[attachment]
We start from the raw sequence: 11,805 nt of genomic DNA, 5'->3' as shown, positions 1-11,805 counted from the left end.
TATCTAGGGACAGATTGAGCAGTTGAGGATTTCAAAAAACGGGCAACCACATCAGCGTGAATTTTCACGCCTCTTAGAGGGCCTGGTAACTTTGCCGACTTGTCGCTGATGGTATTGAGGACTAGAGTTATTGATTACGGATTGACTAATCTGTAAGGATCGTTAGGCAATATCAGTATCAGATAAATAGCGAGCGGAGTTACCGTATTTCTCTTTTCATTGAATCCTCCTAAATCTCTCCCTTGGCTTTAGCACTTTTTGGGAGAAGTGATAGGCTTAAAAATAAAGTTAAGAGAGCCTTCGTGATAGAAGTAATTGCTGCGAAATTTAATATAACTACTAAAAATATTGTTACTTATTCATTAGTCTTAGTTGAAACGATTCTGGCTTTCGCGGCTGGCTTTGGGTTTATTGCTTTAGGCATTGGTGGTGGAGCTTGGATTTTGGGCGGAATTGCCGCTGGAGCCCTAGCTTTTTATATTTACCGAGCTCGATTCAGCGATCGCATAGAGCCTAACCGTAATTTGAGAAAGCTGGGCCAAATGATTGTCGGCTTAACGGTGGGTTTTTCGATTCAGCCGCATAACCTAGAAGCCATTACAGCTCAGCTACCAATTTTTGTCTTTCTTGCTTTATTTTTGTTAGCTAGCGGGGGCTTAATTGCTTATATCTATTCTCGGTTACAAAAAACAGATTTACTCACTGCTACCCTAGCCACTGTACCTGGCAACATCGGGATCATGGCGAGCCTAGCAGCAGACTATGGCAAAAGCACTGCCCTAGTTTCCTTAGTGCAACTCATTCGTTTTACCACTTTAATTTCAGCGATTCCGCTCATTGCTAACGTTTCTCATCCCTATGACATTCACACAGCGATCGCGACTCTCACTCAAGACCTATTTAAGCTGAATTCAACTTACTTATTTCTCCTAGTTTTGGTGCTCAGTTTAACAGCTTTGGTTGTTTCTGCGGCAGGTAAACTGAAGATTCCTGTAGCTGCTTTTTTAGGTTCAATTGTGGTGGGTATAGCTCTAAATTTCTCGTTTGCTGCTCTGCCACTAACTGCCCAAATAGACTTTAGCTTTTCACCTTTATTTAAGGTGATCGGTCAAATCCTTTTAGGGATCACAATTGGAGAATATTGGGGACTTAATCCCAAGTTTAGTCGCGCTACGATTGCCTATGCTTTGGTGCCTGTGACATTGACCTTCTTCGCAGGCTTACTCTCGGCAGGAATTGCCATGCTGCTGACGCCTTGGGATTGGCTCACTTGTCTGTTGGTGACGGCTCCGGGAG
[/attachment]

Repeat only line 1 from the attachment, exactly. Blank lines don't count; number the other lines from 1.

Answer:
We start from the raw sequence: 11,805 nt of genomic DNA, 5'->3' as shown, positions 1-11,805 counted from the left end.